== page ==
Given all this excitement on our last day, we actually called Customs and left them a message that we would like a couple more hours in the morning; when we called back at 0605 to confirm that they had received our message (and would not be coming to the boat at 0700), the fellow was surprised that I was awake again: "Didn't you just call us at midnight??". It was nice to see a human face on a government institution. Every minute of the morning was spent stowing and lashing items into place. While we were kiting, Miriam, Victoria, and Johnathan had spent the day doing the pre-passage cooking that I usually do, so we had rice, pasta, muffins, and pancakes to take with us on the journey; these things all needed to be arranged for easy access in the fridge in case no one felt like being in the galley for the first few days. By the time the Customs folks came by in the late morning, pretty much everything was ready for our departure. For the first time, we had made a "passage planning" white board, and it was fun to see all the tasks checked off :) We even remembered to take a crew photo on the dock before our neighbours helped us to cast off our lines.

Everyone is adjusting well to being back on passage. Victoria and Johnathan have spent lots of time explaining various aspects of sailing to Miriam (we remind them regularly that she has taken a course and done many day-trips so it is not all new to her). Benjamin is totally at ease. He was less than enthusiastic the first time we put his harness back on him, but he has gotten used to it now, and doesn't complain when we make him wear it (which is good, as he wears it all the time, including when he sleeps below).

As usual, sleep is a key aspect of off-shore passage making. Apparently, we had a beautiful sail up through the Hauraki Gulf yesterday, but I didn't see much of it, as I went off-watch with Benjamin when he napped shortly after our departure from Pier 21. Max and I were both really tired going into the passage, so our night watches were a bare 4-hours each last night; these will get longer over the next few days as we get more rested, and accustomed to being awake at all hours.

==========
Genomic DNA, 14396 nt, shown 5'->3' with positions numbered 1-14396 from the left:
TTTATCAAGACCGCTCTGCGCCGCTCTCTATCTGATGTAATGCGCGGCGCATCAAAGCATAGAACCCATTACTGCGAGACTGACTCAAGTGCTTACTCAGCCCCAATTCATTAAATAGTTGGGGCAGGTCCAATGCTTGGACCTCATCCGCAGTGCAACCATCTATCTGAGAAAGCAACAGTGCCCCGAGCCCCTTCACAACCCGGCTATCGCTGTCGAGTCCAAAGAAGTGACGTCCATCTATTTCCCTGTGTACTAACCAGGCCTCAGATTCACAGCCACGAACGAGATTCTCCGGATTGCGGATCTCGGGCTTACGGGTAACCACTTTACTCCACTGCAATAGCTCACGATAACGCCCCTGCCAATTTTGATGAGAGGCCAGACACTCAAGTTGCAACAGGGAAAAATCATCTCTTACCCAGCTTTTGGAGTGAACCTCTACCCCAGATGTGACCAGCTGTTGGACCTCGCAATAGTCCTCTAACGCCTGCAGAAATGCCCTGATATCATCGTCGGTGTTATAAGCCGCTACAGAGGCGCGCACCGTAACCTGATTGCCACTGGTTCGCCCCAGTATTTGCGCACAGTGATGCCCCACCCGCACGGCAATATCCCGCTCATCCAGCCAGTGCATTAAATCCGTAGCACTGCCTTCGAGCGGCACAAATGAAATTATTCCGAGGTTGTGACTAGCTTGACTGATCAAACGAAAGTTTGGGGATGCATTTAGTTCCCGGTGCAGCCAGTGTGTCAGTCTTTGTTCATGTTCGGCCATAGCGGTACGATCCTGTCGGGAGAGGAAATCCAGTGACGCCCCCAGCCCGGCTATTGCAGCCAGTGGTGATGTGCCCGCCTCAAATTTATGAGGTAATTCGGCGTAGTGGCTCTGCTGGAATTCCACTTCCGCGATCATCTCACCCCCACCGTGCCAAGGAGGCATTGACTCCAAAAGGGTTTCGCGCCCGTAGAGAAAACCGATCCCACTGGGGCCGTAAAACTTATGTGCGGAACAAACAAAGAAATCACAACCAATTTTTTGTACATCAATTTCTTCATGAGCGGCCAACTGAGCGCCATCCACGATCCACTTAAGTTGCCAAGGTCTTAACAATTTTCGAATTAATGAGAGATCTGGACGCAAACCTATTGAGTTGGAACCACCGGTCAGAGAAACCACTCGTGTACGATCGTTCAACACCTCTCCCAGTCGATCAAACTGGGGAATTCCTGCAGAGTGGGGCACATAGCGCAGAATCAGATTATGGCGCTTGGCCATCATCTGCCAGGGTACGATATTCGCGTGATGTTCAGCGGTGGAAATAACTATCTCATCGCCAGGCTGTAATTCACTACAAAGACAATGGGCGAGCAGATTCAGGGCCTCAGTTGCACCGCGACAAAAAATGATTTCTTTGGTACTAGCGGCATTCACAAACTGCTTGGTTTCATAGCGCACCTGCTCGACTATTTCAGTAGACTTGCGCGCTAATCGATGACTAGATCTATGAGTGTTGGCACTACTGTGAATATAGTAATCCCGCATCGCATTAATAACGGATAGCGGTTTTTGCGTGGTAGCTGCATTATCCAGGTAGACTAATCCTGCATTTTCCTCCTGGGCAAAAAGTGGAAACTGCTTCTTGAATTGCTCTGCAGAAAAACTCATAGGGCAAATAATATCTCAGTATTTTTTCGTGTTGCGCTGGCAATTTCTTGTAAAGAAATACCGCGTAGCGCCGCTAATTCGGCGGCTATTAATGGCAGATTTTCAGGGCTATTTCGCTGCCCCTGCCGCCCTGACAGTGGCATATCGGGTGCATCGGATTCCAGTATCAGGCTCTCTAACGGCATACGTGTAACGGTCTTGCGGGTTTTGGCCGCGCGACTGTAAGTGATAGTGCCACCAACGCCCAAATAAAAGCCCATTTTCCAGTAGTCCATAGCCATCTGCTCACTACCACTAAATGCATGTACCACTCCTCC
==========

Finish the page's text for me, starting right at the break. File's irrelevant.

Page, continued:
By this morning, when I woke Max to go on-watch, the wind was really light (6-8 kts) so it turned out to be a perfect spinnaker day. We woke Miriam to tell her that we needed to take her sleeping companion (ie the sail) from the V-Berth, and by 0900 we were flying it. Again, I describe the glorious day of spinnaker sailing from a second-hand perspective, as I went to sleep once the sail was flying, and didn't emerge from my bunk until 1630. With the exception of a couple of no-wind motoring periods, Max, Miriam, and the kids had flown the spinnaker all day. As for me, I felt rested for the first time in ages!

By dinnertime, the wind had dropped, the spinnaker was stowed, and we were motoring. The sea is like glass, the sky is clear, and we are trying to remind ourselves that it is not always like this at sea!!

When we raced with Nirvana back in January, one of their other friends brought Kawahai sashimi, so we tried some with our fish tonight. We felt pretty spoiled with a first course of sashimi, and a second course of Kawahai cooked in butter served with brown rice and broccoli, all enjoyed in the moments after the sun sank peacefully into a flat sea. It was a tasty way to start the passage :)

The kids, Miriam, and I played "Who am I" for at least two hours this evening while Max was off-watch; she is a really good sport for playing their games with them :)

It seems that it will be a light-wind passage to Minerva Reef, then a trough will go over us, and we should have wind from Minerva to Fiji. Time will tell ...

Love to all,
Elizabeth
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At 2016-05-14 12:07 PM (utc) SV Fluenta's position was 34°01.70'S 176°03.88'E
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At 2016-05-14 1:12 PM (utc) SV Fluenta's position was 33°56.26'S 176°06.81'E

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4 comments:

  1. Happy to see you well on your way. I only wish you were doing it on CN. That mess didn't get resolved until 2014. What happened was a sample of 20 years.
    Good sailing. You all look great!!

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    Replies
    1. Great to hear from you Art. Are you heading out in Comfortably Numb ?

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    2. Hi Art. Guess which boat recently tied up near ours in Fiji ! SV Comfortably Numb now SV Grin. She looks in great condition and well cared for.
      Cheers,

      Max

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    3. Hi Max and Liz

      That’s great news to hear. Happy to see the boat well used and cared for.

      And really glad that you made it as well. If you come through Costa Rica let me know.

      Best wishes
      Art